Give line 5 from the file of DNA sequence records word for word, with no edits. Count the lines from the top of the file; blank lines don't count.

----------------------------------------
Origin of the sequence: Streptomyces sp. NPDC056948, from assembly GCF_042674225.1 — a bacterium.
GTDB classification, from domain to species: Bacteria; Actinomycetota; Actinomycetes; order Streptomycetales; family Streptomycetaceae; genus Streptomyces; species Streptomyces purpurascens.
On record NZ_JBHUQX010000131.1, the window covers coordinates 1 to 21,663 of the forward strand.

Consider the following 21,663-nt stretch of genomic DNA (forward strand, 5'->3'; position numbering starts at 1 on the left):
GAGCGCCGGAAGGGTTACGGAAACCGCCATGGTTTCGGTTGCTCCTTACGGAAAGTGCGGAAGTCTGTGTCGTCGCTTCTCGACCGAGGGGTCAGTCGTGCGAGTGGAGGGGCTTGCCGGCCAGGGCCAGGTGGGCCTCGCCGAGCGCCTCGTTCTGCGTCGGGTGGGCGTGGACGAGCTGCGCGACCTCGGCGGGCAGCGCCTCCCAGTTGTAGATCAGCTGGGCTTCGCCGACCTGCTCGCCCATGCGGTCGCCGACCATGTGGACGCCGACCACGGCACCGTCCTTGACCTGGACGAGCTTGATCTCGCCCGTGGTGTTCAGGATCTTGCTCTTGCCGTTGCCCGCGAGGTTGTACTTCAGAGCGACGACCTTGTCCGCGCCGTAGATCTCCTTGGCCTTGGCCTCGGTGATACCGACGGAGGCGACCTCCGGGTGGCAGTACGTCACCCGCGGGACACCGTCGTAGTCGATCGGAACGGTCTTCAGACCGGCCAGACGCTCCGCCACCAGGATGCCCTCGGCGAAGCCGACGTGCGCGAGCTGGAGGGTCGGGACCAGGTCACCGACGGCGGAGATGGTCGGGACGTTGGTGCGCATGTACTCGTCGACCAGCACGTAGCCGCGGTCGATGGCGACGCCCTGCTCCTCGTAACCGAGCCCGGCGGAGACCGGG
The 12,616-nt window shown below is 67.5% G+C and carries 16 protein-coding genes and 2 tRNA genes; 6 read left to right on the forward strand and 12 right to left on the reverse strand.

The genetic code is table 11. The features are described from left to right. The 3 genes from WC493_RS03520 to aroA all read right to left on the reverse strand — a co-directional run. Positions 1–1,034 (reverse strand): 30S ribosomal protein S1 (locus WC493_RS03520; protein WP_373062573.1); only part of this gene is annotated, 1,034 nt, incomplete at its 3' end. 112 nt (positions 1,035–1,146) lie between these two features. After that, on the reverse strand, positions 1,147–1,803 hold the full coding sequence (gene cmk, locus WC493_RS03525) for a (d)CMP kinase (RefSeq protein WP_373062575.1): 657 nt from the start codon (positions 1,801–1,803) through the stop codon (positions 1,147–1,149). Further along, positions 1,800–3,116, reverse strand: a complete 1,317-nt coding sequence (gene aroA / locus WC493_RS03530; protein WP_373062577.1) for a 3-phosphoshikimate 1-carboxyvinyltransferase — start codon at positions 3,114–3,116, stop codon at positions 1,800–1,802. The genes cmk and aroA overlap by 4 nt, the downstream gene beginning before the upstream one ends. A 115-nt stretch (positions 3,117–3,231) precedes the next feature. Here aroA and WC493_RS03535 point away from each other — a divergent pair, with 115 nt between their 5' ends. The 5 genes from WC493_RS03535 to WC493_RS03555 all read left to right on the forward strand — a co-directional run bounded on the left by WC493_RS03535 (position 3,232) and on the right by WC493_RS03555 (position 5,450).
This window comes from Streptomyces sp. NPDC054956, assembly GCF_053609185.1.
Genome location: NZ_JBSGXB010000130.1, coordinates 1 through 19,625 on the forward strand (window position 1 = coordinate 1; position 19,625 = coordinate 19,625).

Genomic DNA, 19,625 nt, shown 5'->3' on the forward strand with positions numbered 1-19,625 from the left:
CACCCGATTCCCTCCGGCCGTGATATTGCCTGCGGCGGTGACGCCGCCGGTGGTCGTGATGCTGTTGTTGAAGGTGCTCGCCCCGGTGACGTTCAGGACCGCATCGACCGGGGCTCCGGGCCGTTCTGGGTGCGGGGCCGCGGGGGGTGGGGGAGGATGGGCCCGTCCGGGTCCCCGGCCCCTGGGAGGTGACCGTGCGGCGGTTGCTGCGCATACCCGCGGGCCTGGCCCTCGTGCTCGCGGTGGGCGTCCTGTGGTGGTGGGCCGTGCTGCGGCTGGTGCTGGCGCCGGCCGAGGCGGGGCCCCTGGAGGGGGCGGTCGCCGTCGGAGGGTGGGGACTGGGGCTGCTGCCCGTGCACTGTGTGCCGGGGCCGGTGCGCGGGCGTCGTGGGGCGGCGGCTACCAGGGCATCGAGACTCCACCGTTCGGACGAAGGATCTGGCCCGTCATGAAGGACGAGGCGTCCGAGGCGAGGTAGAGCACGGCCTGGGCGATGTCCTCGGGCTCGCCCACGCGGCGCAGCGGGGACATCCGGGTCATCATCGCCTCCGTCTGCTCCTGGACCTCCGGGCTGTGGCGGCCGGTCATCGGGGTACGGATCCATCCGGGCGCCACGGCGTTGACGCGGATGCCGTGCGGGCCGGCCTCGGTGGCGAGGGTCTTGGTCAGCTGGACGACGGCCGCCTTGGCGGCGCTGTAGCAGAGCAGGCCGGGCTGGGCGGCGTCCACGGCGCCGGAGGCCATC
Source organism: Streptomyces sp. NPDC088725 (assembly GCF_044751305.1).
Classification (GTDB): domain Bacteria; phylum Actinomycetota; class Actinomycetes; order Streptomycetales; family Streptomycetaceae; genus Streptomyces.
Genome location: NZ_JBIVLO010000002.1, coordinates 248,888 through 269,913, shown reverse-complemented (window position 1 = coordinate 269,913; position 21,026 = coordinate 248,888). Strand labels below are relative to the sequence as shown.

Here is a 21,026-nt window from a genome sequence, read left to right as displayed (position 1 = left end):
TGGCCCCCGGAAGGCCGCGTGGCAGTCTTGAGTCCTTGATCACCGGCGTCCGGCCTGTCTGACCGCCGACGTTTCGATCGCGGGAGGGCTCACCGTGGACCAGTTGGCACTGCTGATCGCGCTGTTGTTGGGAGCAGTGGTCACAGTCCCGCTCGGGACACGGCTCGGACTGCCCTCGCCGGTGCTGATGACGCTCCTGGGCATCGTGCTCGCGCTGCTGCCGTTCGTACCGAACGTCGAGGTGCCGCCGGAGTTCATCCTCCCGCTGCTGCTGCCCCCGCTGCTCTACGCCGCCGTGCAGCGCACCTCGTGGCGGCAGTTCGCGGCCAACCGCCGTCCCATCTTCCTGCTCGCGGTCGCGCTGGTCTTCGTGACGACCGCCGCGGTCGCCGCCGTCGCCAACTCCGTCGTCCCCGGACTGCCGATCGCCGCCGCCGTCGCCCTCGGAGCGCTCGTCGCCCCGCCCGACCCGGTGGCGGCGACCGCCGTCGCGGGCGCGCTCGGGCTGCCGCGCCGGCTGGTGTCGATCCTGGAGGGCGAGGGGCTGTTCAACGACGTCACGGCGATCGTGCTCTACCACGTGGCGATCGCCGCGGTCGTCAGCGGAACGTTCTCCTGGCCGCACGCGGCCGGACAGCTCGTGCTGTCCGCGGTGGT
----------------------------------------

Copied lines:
GAGCGCCGGAAGGGTTACGGAAACCGCCATGGTTTCGGTTGCTCCTTACGGAAAGTGCGGAAGTCTGTGTCGTCGCTTCTCGACCGAGGGGTCAGTCGTGCGAGTGGAGGGGCTTGCCGGCCAGGGCCAGGTGGGCCTCGCCGAGCGCCTCGTTCTGCGTCGGGTGGGCGTGGACGAGCTGCGCGACCTCGGCGGGCAGCGCCTCCCAGTTGTAGATCAGCTGGGCTTCGCCGACCTGCTCGCCCATGCGGTCGCCGACCATGTGGACGCCGACCACGGCACCGTCCTTGACCTGGACGAGCTTGATCTCGCCCGTGGTGTTCAGGATCTTGCTCTTGCCGTTGCCCGCGAGGTTGTACTTCAGAGCGACGACCTTGTCCGCGCCGTAGATCTCCTTGGCCTTGGCCTCGGTGATACCGACGGAGGCGACCTCCGGGTGGCAGTACGTCACCCGCGGGACACCGTCGTAGTCGATCGGAACGGTCTTCAGACCGGCCAGACGCTCCGCCACCAGGATGCCCTCGGCGAAGCCGACGTGCGCGAGCTGGAGGGTCGGGACCAGGTCACCGACGGCGGAGATGGTCGGGACGTTGGTGCGCATGTACTCGTCGACCAGCACGTAGCCGCGGTCGATGGCGACGCCCTGCTCCTCGTAACCGAGCCCGGCGGAGACCGGG